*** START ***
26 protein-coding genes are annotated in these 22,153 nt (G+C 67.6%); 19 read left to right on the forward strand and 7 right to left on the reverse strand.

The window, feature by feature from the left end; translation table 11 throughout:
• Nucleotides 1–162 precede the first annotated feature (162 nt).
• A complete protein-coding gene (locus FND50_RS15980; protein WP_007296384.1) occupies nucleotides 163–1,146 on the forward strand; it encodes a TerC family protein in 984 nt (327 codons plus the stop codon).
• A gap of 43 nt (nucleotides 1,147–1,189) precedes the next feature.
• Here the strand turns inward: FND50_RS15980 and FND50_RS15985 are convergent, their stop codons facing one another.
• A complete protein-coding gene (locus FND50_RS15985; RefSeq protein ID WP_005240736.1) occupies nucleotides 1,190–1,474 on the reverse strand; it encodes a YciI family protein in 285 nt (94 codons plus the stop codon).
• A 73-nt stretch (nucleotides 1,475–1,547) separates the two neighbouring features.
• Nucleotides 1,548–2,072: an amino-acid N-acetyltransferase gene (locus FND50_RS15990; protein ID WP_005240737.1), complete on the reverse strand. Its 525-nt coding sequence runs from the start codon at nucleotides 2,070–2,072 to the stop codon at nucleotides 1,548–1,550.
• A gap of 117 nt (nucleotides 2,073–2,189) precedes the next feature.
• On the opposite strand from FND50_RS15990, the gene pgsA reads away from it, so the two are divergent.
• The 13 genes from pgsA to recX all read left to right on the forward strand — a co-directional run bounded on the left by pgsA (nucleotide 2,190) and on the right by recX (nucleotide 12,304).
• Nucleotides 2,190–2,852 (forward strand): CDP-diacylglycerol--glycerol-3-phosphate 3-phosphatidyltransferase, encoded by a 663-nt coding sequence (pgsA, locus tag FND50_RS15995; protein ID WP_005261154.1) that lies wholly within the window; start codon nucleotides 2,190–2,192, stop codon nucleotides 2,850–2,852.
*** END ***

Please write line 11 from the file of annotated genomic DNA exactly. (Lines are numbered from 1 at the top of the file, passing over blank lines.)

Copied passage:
• On the opposite strand from FND50_RS15990, the gene pgsA reads away from it, so the two are divergent.